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Book One: THE THREE WOMEN



Chapter 1 : A Face on Which Time Makes but Little Impression


A Saturday afternoon in November was approaching the time
of twilight, and the vast tract of unenclosed wild known
as Egdon Heath embrowned itself moment by moment.
Overhead the hollow stretch of whitish cloud shutting
out the sky was as a tent which had the whole heath
for its floor.

The heaven being spread with this pallid screen and the
earth with the darkest vegetation, their meeting-line
at the horizon was clearly marked. In such contrast
the heath wore the appearance of an instalment of night
which had taken up its place before its astronomical hour
was come: darkness had to a great extent arrived hereon,
while day stood distinct in the sky. Looking upwards,
a furze-cutter would have been inclined to continue work;
looking down, he would have decided to finish his
faggot and go home. The distant rims of the world
and of the firmament seemed to be a division in time no
less than a division in matter. The face of the heath
by its mere complexion added half an hour to evening;
it could in like manner retard the dawn, sadden noon,
anticipate the frowning of storms scarcely generated,
and intensify the opacity of a moonless midnight to a cause
of shaking and dread.

In fact, precisely at this transitional point of its
nightly roll into darkness the great and particular glory
of the Egdon waste began, and nobody could be said to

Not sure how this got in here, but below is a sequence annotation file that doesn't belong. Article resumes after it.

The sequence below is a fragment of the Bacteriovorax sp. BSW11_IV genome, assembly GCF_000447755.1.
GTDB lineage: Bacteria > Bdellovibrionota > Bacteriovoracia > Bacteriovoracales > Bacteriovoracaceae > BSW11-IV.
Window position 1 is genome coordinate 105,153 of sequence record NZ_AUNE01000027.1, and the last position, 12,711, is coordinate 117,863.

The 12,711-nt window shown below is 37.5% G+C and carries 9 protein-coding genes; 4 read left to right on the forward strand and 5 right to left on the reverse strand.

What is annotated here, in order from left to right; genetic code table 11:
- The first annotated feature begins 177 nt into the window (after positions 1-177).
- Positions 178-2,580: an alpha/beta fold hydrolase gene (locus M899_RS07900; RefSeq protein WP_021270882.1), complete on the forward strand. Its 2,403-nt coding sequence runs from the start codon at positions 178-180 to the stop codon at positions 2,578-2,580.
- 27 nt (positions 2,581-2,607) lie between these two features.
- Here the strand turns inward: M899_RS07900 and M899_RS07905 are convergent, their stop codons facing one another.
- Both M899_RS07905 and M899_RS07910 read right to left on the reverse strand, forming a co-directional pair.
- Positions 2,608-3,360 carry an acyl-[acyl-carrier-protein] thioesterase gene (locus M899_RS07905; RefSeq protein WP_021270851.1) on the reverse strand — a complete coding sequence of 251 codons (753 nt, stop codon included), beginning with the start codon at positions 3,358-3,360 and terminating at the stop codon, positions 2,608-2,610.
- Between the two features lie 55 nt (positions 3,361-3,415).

understand the heath who had not been there at such a time.
It could best be felt when it could not clearly be seen,
its complete effect and explanation lying in this and the
succeeding hours before the next dawn; then, and only then,
did it tell its true tale. The spot was, indeed, a near
relation of night, and when night showed itself an apparent
tendency to gravitate together could be perceived in its
shades and the scene. The sombre stretch of rounds
and hollows seemed to rise and meet the evening gloom
in pure sympathy, the heath exhaling darkness as rapidly
as the heavens precipitated it. And so the obscurity
in the air and the obscurity in the land closed together
in a black fraternization towards which each advanced halfway.

The place became full of a watchful intentness now;
for when other things sank blooding to sleep the heath
appeared slowly to awake and listen. Every night
its Titanic form seemed to await something; but it
had waited thus, unmoved, during so many centuries,
through the crises of so many things, that it could only
be imagined to await one last crisis--the final overthrow.

It was a spot which returned upon the memory of those who
loved it with an aspect of peculiar and kindly congruity.
Smiling champaigns of flowers and fruit hardly do this,
for they are permanently harmonious only with an existence
of better reputation as to its issues than the present.
Twilight combined with the scenery of Egdon Heath